The house at which Ronn Tice and his family have been accused of squatting.
The house at which Ronn Tice and his family have been accused of squatting.
Google Maps

A police document accessed by the Sentinel reveals that the home was owned by the federal agency Fannie Mae and had recently gone through foreclosure — but a couple of weeks earlier, a realtor noticed that all the locks had been changed.

When the cops showed up on the 22nd, Ronn refused to answer basic questions, "repeatedly claiming he did not want to enter into ‘verbal contracts’ or ‘verbal misunderstandings’ with the officers,” the affidavit states.

Next, he insisted that he'd purchased the house, although the documents he presented as proof are described as "abnormal" and "not credible" — and his assertions weren't helped by the fact that he had an outstanding warrant in his name based on an earlier traffic infraction.

The cops subsequently tried to fit Ronn with a pair of cuffs, but the situation went sideways before they could do so. Leviathan Tice, Ronn's son, is said to have tried to pull his dad away from the officers, after which Paul showed up with a knife and what's described as an "'angry' look on his face."

We're guessing it probably looks a lot like the expression he wore in his booking photo:

Paul Tice.
Paul Tice.
Grand Junction Police Department via the Daily Sentinel

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Rather than escalating the confrontation, the cops retreated in order to figure out if Ronn had actually purchased the house.

Nope — but he did his best to fake it. An e-mail he sent to the police included this example of nonsense cited by the Sentinel: “I have been making diligent efforts to ascertain the nature and signing judge of the alleged warrant which your two Officers...indicated was outstanding against Ronn Tice or any derivative thereof, which was the stated cause of the two Officers’ trespass and attempted abduction of Ronn Tice from his domicile at 612 26½ Road,”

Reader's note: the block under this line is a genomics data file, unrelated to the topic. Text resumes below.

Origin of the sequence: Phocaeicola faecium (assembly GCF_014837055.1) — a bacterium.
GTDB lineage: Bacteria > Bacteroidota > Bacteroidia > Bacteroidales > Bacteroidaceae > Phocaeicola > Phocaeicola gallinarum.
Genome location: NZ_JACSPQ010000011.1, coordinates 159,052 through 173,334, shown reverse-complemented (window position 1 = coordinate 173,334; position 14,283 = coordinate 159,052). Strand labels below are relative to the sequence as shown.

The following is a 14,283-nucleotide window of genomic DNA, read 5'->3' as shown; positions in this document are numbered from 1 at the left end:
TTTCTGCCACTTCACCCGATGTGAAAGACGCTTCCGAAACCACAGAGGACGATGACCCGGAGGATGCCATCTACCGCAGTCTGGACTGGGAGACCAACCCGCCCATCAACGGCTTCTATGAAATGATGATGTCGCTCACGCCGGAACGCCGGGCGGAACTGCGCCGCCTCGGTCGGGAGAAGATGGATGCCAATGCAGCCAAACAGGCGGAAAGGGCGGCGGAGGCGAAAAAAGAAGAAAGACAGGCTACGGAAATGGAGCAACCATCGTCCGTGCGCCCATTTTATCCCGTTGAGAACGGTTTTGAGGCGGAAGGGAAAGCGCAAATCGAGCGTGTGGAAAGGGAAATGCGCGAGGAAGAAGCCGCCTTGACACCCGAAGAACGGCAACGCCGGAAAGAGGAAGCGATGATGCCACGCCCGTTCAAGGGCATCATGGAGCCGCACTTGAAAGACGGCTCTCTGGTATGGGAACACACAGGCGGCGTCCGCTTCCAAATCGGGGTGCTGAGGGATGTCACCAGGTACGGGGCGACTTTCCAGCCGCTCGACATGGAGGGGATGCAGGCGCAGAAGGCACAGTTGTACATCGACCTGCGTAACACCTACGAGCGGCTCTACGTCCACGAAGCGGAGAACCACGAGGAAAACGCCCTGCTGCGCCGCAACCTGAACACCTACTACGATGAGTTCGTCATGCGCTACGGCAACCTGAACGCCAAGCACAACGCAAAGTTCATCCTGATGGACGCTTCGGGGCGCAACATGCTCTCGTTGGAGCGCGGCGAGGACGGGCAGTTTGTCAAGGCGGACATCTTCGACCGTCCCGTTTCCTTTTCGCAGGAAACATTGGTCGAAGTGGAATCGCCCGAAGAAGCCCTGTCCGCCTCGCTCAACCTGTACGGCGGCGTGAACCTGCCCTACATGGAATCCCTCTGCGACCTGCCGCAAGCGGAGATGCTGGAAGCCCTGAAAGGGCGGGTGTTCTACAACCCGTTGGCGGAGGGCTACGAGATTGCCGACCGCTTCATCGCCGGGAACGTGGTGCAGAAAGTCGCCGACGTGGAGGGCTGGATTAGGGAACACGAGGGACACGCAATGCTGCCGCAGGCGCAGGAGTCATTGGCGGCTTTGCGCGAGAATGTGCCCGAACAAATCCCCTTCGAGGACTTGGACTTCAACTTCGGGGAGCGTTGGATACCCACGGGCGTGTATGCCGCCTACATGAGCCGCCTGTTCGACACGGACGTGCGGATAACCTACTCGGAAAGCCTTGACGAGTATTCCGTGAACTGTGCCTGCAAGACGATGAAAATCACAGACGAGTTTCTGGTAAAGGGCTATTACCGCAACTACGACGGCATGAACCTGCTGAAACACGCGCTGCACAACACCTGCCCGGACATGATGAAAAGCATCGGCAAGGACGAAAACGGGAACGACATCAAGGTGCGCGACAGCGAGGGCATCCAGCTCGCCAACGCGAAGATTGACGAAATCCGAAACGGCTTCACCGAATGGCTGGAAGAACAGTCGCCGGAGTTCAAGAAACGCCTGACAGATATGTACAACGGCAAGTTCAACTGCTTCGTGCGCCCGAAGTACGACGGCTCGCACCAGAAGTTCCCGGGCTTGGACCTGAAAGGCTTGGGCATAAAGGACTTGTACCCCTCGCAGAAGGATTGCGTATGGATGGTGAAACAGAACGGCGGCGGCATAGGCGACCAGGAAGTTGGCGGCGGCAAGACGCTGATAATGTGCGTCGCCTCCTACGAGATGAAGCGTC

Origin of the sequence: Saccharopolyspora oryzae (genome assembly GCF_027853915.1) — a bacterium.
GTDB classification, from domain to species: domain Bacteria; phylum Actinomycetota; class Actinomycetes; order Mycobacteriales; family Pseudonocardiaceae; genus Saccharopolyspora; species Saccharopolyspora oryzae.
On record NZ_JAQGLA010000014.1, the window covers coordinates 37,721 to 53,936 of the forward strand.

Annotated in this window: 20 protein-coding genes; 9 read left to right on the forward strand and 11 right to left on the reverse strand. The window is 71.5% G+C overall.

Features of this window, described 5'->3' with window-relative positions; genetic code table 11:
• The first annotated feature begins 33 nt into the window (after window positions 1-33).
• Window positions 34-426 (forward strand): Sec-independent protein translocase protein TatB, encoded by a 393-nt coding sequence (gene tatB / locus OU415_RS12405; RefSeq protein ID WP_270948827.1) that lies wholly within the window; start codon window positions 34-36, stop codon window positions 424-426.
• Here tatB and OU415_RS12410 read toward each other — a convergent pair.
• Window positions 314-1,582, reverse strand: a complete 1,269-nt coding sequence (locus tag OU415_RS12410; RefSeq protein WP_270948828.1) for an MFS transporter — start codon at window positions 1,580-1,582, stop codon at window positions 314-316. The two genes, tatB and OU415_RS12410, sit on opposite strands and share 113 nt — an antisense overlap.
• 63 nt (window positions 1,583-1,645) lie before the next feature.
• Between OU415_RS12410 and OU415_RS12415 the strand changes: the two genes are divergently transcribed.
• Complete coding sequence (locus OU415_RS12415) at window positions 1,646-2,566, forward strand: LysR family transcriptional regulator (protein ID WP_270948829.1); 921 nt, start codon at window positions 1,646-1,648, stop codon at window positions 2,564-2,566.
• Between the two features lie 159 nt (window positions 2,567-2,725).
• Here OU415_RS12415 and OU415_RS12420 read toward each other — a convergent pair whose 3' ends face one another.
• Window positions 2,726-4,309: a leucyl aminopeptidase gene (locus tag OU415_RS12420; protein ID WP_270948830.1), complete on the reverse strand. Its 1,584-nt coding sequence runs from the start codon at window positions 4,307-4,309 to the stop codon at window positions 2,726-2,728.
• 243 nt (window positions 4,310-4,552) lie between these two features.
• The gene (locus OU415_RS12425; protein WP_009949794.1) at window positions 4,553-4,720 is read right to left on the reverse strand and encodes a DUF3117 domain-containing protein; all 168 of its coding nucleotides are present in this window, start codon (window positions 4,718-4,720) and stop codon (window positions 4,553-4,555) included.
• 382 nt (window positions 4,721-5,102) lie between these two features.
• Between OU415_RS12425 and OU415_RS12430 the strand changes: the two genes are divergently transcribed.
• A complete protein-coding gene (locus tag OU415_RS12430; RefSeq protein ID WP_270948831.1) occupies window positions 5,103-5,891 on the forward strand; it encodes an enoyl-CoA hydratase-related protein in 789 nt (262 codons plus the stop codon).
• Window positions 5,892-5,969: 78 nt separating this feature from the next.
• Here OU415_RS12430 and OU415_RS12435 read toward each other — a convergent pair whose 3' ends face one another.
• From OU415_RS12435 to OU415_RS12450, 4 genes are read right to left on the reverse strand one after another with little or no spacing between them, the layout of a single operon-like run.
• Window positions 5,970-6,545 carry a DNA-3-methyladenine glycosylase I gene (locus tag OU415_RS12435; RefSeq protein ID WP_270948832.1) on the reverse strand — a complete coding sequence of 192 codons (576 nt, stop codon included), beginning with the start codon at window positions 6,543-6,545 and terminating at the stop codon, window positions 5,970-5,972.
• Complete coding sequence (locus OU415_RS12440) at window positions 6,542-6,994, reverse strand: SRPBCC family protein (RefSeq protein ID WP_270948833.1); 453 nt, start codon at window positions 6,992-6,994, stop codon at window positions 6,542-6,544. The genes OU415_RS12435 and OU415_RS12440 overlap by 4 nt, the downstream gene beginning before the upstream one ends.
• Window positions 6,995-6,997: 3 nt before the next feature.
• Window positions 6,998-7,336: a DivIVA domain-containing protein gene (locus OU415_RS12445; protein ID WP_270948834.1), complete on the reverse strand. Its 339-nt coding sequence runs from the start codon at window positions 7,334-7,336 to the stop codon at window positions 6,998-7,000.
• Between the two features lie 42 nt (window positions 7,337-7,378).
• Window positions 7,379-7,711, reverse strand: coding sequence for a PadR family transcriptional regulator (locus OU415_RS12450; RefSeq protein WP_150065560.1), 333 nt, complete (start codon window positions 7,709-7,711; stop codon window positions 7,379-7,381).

The authorities weren't convinced. A police affidavit concludes that the documents "appear nothing more than a bizarre attempt by Ronn and Leviathan to make a superficial legal status out of the counterfeit and unlawful inhabitation of said property."

Hence, another warrant was issued for Ronn — and Leviathan and Paul were tagged, too.

The warrant for Leviathan called for him to be taken into custody on suspicion of first-degree burglary, resisting arrest and obstructing a peace officer.

Leviathan Tice.
Leviathan Tice.
Grand Junction Police Department via the Daily Sentinel

The one for Paul includes all three of those charges, plus menacing.

By November 4, the trio had all been busted, with Ronn's experiences being the most memorable.

That evening, police officers attempted to pull him over, but he "continued driving for a considerable distance before yielding to a patrol vehicle with activated, overhead flashing lights," the Sentinel quotes a prosecutor as saying — and when he finally stopped, he " placed a handgun on the dashboard in an act of intimidation aimed at the arresting officers."

Fortunately for all concerned, Ronn didn't choose that moment to fight the law.

And yes, the law won.

Look below to see a larger version of Ronn's booking photo, followed by the National Consortium for the Study of Terrorism and Responses to Terrorism study.

Ronn Tice.
Ronn Tice.
Grand Junction Police Department via the Daily Sentinel